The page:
Can weight loss lower risks of cancers linked to obesity? Study says an intensive program may help
Previous observational studies have detected a connection between obesity and liver, kidney, pancreas, breast, ovarian, and colorectal cancers, multiple myeloma, brain tumor, to name a few
Following an intensive weight-loss program is likely to yield benefits for those looking to cut their risks of developing obesity-related cancers, including breast, ovarian and colorectal cancers. A new study found that the regimen may have lowered the rates of cancers in adults with excess body fat and type 2 diabetes. The study examined if an intensive lifestyle intervention (ILI) -- a weight loss regimen that involves exercise and a lower calory intake -- could reduce cancer rates in participants whose body mass index (BMI) was higher than 25.
"Obesity is a global, major public health issue," Dr Hsin-Chieh "Jessica" Yeh, from Johns Hopkins University in Baltimore, told MEA WorldWide (MEAWW). Previous observational studies have detected a connection between obesity and liver, kidney, pancreas, breast, ovarian, and colorectal cancers, multiple myeloma, brain tumor, to name a few.
"But, there have been no clinical trials that have evaluated whether weight loss can reduce cancer risks," Dr Yeh, who is the corresponding author of the study, explained. So the team turned to data from the Look AHEAD trial, a clinical trial designed to study the long-term impacts of ILI on weight loss. The study is randomized -- making it a gold-standard experiment for assessing the effects of ILI on cancer rates.
They looked at 4,859 participants. Of them, some were randomly placed in the ILI group, while others were in the Diabetes Support and Education (DSE). Those in the former group had a goal: a weight-loss of at least 7%. To achieve that, they were put on a diet plan diet that allowed only 1,200-1,800 calories per day. They also had to engage in moderate-intensity physical activity every week for at least 175 minutes, Dr Yeh said. The latter group, on the other hand, merely received diabetes support and education on diet, exercise, and social support.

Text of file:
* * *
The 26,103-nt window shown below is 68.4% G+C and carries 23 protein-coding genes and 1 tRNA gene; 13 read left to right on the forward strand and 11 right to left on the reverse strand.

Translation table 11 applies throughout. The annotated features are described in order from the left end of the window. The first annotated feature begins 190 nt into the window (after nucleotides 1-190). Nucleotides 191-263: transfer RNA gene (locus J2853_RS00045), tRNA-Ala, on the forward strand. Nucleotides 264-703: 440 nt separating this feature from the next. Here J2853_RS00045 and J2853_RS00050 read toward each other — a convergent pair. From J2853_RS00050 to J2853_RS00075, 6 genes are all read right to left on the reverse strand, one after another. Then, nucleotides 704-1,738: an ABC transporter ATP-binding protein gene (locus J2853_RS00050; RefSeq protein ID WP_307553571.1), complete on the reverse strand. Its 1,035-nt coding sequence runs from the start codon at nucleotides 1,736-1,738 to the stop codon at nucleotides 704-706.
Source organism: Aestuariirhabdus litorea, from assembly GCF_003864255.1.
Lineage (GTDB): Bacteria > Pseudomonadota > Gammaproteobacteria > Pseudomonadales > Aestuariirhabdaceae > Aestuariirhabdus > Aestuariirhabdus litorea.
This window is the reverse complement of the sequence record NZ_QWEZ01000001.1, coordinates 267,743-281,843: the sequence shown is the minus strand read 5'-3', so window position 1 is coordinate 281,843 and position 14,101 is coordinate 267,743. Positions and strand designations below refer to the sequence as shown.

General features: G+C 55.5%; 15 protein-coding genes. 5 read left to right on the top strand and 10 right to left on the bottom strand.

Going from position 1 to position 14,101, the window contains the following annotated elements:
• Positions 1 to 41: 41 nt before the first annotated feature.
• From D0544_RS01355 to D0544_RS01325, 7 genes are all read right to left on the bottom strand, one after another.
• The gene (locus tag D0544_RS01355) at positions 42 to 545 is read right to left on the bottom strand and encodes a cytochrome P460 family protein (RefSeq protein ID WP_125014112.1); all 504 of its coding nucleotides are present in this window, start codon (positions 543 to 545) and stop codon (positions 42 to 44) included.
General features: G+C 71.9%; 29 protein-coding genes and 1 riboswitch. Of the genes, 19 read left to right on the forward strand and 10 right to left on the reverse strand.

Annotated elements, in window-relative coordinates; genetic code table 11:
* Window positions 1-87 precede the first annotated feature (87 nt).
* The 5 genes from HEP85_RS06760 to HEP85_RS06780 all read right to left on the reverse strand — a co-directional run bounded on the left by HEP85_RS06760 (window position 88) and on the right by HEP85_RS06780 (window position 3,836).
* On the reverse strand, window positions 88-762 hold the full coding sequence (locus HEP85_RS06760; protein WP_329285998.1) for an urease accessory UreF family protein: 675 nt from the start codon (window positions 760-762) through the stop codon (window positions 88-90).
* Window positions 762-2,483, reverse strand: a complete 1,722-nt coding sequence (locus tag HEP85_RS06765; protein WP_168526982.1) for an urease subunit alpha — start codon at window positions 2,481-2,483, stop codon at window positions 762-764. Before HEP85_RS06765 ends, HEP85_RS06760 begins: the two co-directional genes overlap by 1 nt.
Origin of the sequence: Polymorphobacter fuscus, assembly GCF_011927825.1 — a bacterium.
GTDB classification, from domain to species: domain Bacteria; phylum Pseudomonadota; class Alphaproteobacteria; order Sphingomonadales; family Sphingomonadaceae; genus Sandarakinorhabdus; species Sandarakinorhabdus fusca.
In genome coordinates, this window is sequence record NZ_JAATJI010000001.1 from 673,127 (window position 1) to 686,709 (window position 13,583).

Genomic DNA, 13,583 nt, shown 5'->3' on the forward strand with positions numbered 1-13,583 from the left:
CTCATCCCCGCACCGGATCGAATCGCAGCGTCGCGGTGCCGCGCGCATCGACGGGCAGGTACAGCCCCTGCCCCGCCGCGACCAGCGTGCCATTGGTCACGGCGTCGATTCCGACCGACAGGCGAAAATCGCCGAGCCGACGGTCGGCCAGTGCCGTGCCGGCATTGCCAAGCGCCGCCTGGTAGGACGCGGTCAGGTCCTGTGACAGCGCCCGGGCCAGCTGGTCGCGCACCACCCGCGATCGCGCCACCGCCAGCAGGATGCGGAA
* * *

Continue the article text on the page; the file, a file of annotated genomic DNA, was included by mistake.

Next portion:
The team followed up on the participants, comparing cancer outcomes between the two groups. "Our study found in patients with overweight or obesity and with type 2 diabetes, ILI reduced obesity-related cancers by 16% as compared to the DSE group," she added.
So how is ILI lower the rates of obesity-related cancers? Theories have suggested the obesity increases the risk of cancer by raising the levels of estrogen and other sex hormones, inflammations, and insulin and other growth factors, in the body. Dr Yeh and her colleagues speculate that ILI could be altering these mechanisms.
Commenting on the study, Dr Tiffany L Carson, from the University of Alabama at Birmingham, said the research was underpowered to detect significant differences. However, she said, the analysis is a noteworthy contribution because it provides empirical data, suggesting that a weight loss-focused lifestyle intervention can help to lower the risk of obesity-related cancers.
Carson, who was not involved in the research, added: "in addition to having adequate sample sizes to test for effects which will likely require pooled data, future studies should also explore the magnitude of weight loss that is needed to lower risk for obesity-associated cancers."
The study is published in Obesity.